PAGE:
Moneyball and PEDs, a Successful Combination

Well first I'd like to thank Manny for putting steroids and performance enhancing drugs back in the news today.  I had originally planned to do more analysis on the franchise's ability to develop young players, but I was really too lazy to try and find the right mix of players, collect the data, and then get it in the right format.  Plus, I don't have access to forecasting metrics like PECOTA, and didn't feel like spending hours on end doing all this work only to be refuted for the same reasons as in the first post. 


Like everyone around here, I read Moneyball back in 2003, and was thoroughly impressed by the results Beane and DePo had in regards to competing against competition with payrolls doubling Oakland's.  The only reason I mention the book is because it seems to have given Beane a free pass in regards to fans objectively evaluating trade results, draft picks, and team performance.  As a disclaimer I don't remember a lot of specific details in the book anymore, but I do know it touched on much more than the aforementioned stuff.  Anyhow, as time has passed Oakland's success has started to significantly dwindle.  The decreasing performance doesn't just apply to the A's in general, but it has also followed the stars of those early decade A's teams to the point where any valid contributors from Oakland and the early 2000's have become essentially unknowns.  Aside from losing a few stars to free agency there really wasn't much I could come up with that caused the downturn in performance within the organization.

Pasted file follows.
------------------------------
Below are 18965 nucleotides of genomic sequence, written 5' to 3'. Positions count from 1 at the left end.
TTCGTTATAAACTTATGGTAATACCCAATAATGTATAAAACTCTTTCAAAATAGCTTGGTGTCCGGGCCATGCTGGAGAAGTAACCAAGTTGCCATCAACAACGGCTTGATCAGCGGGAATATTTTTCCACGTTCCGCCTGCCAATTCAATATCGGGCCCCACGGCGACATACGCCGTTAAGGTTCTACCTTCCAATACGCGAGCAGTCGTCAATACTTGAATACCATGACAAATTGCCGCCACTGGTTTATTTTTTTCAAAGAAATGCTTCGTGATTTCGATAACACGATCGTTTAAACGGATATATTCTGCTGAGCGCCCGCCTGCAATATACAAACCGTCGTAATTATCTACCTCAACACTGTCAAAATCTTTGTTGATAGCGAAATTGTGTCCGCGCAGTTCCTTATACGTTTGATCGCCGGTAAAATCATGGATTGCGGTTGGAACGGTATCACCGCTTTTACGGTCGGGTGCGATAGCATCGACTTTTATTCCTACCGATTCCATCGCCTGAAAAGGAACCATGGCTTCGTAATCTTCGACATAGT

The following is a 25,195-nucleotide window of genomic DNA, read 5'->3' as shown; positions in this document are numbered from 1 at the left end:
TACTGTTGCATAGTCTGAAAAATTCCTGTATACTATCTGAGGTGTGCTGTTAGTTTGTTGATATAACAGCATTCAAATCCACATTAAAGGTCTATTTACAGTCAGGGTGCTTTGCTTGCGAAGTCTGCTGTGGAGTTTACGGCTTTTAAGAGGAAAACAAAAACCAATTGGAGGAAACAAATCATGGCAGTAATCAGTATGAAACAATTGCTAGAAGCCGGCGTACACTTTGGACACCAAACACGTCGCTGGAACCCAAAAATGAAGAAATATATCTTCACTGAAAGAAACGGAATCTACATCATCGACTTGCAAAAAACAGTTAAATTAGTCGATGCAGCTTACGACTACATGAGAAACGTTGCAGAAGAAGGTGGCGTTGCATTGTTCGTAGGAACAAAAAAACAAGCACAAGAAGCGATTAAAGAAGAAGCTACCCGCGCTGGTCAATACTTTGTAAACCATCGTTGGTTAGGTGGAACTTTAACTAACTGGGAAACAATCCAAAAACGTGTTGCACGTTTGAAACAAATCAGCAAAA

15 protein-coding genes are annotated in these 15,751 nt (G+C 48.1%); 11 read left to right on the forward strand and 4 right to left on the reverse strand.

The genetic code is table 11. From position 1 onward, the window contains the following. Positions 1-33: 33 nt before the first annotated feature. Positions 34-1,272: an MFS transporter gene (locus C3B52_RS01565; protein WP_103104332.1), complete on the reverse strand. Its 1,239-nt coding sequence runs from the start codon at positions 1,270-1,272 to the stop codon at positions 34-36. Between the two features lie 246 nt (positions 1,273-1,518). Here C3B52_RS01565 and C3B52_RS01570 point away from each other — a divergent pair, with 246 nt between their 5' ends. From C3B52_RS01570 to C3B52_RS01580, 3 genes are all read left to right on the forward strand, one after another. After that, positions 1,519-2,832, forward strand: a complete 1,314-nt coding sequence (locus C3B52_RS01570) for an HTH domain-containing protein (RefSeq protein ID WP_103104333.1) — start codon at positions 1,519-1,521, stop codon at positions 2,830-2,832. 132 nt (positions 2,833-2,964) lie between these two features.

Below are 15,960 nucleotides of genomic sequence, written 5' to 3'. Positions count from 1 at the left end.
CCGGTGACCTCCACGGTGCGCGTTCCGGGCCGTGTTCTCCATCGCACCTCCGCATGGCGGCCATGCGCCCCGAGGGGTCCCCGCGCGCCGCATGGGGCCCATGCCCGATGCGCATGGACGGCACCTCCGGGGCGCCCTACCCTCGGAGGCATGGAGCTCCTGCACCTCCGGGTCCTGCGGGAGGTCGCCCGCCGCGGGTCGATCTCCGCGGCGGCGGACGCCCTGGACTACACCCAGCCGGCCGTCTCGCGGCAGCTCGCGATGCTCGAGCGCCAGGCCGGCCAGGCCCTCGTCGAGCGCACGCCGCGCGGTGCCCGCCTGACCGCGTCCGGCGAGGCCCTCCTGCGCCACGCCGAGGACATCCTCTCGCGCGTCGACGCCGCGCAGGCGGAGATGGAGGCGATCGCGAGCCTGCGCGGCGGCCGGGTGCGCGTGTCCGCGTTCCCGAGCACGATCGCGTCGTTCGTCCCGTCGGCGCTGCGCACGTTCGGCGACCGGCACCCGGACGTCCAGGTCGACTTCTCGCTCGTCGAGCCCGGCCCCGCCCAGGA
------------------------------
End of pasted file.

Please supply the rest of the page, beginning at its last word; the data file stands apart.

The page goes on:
One thing my friends always like to give me hard a time about is teasing me that Oakland was the organization that introduced steroids into baseball.  From Canseco and McGwire, to Giambi and Tejada, the biggest stars in Oakland always seem to somehow be linked to PED use.  It also doesn't help that BA in BALCO refers to Bay Area.  Citing's Drug Policy Timeline I saw that the MLB began random drug testing in 2001, and then in 2003 every player on the 40 man roster was required to be tested at least once.  Coincidentally enough, the A's offensive struggles began right around that time.  Therefore, I decided to plot the A's overall team performance in runs scored, home runs, and slugging vs. that of the rest of the league to see if there were any noticeable results or trends since the start of drug testing.  Originally I performed the tests against all of the MLB, but I realized it would be much more fair to do it only against the AL so the data wouldn't be skewed by the poor hitting NL teams.  The results were pretty astonishing.


As you can see before the steroid testing, through 2000, the A's were outperforming everyone by a pretty significant margin in every statistical category shown.  You can see the steady increase within the league and in Oakland up until 2000, and then the sudden drop off after the start of testing in 2001.  From there, the league begins a slight downward trend that could be expected from such a change.  The A's on the other hand drop absolutely off the map.  The results speak for themselves, but I wanted to be sure that the mean values before and after PED testing were significantly different.  Since the runs scored data was normally distributed I was able to perform a Two Sample T-Test at an alpha level of 95% on the runs scored data to verify that the hypothesis of runs scored from 1995-2001, and 2002-2008 were statistically equal.  That provided these results: